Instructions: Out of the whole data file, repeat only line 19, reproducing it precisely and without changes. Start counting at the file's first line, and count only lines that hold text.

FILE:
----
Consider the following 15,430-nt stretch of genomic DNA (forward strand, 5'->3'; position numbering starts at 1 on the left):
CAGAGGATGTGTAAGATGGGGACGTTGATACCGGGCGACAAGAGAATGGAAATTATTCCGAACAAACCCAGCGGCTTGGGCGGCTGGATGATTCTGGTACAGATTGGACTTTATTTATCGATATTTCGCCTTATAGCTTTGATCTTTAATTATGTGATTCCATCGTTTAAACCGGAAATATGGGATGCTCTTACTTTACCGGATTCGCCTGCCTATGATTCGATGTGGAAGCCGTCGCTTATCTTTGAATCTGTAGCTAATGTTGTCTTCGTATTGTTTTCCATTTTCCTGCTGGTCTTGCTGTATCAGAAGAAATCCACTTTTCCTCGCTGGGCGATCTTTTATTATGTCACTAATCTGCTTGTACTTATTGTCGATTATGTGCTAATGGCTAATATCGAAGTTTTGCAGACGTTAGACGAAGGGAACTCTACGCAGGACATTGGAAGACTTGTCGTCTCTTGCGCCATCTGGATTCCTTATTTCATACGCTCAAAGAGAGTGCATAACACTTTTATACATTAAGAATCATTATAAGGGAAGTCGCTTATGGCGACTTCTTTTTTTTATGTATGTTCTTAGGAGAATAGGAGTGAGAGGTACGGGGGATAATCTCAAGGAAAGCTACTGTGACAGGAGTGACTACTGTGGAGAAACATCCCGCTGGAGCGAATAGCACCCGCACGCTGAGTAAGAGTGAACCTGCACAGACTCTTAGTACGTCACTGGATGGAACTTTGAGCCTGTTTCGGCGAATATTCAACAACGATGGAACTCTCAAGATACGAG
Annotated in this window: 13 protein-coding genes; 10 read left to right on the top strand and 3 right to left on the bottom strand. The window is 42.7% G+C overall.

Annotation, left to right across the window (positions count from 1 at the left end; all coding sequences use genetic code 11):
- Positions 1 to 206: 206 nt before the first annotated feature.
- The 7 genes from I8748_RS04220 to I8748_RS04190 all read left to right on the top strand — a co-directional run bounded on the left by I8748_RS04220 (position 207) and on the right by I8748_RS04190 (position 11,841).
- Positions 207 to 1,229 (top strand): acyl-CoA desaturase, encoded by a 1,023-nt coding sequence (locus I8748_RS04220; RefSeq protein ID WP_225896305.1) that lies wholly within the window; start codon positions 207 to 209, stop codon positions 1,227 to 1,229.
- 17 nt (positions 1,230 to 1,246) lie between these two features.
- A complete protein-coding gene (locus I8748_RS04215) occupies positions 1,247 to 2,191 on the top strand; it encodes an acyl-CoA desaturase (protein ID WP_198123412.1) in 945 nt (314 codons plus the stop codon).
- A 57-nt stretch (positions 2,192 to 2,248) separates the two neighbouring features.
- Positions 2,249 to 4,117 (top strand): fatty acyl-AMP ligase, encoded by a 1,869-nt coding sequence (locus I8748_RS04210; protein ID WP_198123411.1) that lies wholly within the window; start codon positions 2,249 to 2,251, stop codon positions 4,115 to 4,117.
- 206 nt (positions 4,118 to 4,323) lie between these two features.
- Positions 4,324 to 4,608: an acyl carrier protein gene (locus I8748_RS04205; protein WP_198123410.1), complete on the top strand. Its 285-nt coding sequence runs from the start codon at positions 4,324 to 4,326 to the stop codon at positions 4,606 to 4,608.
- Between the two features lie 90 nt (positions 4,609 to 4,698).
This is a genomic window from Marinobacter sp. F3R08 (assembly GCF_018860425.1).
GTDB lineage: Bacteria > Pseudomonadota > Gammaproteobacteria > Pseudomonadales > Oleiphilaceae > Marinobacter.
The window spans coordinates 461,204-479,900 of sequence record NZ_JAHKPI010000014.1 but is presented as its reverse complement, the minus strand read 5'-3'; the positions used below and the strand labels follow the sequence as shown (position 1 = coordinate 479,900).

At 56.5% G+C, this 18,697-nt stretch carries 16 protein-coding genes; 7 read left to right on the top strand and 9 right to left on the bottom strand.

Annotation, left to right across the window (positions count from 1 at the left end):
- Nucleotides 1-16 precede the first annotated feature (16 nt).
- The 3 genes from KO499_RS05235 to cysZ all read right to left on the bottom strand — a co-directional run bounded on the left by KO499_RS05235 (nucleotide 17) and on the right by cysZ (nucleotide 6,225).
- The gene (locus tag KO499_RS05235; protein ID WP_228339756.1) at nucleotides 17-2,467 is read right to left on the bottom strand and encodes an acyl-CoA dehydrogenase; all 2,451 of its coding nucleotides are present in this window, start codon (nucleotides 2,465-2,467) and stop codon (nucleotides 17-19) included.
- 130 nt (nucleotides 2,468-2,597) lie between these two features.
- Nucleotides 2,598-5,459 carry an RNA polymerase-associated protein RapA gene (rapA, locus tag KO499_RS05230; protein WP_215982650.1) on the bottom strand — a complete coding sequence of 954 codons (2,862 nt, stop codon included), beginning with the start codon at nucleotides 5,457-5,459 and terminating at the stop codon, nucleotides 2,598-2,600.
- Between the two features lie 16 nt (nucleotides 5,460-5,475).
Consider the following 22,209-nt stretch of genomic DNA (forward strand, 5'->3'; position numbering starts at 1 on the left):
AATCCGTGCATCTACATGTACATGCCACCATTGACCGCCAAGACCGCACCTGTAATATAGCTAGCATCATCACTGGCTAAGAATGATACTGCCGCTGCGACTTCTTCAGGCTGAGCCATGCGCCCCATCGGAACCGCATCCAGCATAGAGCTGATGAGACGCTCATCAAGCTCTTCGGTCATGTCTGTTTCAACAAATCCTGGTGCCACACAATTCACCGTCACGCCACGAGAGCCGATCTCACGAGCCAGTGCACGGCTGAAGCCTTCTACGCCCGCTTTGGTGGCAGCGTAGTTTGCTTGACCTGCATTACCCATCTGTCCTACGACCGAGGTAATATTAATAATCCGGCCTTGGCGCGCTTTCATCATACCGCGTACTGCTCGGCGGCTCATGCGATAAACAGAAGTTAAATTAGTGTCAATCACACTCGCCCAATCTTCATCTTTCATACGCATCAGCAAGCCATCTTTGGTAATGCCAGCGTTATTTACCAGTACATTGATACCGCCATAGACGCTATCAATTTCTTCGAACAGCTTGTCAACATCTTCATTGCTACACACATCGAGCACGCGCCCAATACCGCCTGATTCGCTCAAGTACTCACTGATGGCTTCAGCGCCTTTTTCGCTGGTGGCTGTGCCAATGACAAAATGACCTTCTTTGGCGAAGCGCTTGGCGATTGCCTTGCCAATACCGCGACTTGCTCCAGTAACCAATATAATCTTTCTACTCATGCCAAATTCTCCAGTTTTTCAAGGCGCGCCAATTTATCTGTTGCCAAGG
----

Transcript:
Annotation, left to right across the window (positions count from 1 at the left end):